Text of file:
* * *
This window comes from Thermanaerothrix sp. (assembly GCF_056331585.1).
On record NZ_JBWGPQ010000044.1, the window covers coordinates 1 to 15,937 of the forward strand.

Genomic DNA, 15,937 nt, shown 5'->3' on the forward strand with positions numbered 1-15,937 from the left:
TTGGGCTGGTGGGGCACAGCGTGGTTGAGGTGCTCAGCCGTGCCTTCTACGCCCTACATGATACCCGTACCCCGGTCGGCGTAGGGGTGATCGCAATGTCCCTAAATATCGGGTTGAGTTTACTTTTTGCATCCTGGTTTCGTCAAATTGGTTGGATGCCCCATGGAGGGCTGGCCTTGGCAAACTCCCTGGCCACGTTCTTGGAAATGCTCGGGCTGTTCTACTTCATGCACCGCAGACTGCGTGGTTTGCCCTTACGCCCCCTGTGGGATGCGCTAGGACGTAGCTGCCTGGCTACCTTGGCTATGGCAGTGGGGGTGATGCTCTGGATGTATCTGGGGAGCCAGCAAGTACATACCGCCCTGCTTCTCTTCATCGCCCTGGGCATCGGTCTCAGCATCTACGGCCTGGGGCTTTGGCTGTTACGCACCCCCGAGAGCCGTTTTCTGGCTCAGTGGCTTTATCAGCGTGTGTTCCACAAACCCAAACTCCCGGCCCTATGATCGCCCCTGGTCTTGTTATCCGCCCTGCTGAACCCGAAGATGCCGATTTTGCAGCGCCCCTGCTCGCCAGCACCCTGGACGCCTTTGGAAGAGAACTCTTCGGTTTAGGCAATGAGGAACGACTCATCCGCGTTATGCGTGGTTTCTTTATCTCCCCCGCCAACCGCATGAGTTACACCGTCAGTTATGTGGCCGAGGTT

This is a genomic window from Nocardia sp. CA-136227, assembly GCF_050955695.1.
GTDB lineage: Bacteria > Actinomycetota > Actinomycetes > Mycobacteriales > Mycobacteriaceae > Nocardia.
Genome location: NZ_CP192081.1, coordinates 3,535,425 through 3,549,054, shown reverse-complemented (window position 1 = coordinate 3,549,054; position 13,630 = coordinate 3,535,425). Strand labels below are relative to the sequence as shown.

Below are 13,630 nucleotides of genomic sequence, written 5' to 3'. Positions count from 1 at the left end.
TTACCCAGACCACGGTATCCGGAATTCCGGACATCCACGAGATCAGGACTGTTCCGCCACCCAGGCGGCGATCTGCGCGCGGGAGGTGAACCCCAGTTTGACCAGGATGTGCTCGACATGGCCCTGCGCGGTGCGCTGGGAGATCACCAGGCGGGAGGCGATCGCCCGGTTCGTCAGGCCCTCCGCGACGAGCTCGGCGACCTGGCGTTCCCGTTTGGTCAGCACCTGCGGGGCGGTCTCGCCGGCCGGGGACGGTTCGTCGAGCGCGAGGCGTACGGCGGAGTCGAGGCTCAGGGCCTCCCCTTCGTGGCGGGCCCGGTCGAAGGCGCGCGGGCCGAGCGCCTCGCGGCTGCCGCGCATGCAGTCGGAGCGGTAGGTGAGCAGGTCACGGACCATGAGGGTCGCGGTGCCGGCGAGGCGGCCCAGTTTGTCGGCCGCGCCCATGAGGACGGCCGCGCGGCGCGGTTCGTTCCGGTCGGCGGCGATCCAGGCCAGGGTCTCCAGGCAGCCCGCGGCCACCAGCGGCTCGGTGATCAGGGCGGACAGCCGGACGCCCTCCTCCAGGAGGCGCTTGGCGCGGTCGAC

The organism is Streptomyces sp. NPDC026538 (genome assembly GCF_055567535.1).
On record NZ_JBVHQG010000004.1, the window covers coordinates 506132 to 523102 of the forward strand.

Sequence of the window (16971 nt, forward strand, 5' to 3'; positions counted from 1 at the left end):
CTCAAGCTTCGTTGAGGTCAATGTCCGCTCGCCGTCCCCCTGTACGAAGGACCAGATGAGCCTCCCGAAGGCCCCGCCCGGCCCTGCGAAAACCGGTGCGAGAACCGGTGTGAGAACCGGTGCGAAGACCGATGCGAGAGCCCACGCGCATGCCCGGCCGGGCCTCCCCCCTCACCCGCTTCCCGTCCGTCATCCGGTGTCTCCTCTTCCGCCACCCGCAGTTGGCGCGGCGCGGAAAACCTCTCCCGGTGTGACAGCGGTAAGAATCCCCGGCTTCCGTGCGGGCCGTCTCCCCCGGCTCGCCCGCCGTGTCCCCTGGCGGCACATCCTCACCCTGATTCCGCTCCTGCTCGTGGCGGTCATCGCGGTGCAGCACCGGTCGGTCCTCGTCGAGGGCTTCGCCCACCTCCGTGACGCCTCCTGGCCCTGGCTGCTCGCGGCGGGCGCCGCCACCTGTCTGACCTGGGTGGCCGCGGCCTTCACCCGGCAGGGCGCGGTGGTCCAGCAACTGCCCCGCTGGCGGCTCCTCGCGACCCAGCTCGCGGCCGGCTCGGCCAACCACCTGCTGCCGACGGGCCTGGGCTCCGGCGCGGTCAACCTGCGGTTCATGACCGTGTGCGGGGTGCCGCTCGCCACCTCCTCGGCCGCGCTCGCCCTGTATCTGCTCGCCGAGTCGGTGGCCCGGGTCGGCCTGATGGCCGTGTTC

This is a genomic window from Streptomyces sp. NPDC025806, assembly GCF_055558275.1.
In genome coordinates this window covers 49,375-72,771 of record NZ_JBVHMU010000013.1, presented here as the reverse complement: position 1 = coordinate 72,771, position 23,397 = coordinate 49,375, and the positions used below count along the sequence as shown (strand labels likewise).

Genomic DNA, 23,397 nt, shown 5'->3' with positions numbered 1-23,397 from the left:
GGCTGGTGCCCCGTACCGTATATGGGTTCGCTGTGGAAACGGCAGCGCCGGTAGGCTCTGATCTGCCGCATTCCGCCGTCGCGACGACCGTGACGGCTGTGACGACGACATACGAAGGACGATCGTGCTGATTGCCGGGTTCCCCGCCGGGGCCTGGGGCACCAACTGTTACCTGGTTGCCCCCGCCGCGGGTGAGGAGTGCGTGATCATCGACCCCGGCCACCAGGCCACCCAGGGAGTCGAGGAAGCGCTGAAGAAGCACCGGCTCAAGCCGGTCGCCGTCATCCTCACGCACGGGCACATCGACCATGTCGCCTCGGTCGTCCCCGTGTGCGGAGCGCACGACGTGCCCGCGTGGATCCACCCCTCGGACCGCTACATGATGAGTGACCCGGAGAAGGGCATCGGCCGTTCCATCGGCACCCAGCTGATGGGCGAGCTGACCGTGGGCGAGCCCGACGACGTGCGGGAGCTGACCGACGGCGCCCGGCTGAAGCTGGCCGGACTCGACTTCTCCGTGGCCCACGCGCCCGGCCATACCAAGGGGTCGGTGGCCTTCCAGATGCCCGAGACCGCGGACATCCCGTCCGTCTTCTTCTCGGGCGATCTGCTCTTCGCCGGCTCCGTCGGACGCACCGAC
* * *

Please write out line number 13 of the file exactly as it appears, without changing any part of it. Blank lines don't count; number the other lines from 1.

CTCAAGCTTCGTTGAGGTCAATGTCCGCTCGCCGTCCCCCTGTACGAAGGACCAGATGAGCCTCCCGAAGGCCCCGCCCGGCCCTGCGAAAACCGGTGCGAGAACCGGTGTGAGAACCGGTGCGAAGACCGATGCGAGAGCCCACGCGCATGCCCGGCCGGGCCTCCCCCCTCACCCGCTTCCCGTCCGTCATCCGGTGTCTCCTCTTCCGCCACCCGCAGTTGGCGCGGCGCGGAAAACCTCTCCCGGTGTGACAGCGGTAAGAATCCCCGGCTTCCGTGCGGGCCGTCTCCCCCGGCTCGCCCGCCGTGTCCCCTGGCGGCACATCCTCACCCTGATTCCGCTCCTGCTCGTGGCGGTCATCGCGGTGCAGCACCGGTCGGTCCTCGTCGAGGGCTTCGCCCACCTCCGTGACGCCTCCTGGCCCTGGCTGCTCGCGGCGGGCGCCGCCACCTGTCTGACCTGGGTGGCCGCGGCCTTCACCCGGCAGGGCGCGGTGGTCCAGCAACTGCCCCGCTGGCGGCTCCTCGCGACCCAGCTCGCGGCCGGCTCGGCCAACCACCTGCTGCCGACGGGCCTGGGCTCCGGCGCGGTCAACCTGCGGTTCATGACCGTGTGCGGGGTGCCGCTCGCCACCTCCTCGGCCGCGCTCGCCCTGTATCTGCTCGCCGAGTCGGTGGCCCGGGTCGGCCTGATGGCCGTGTTC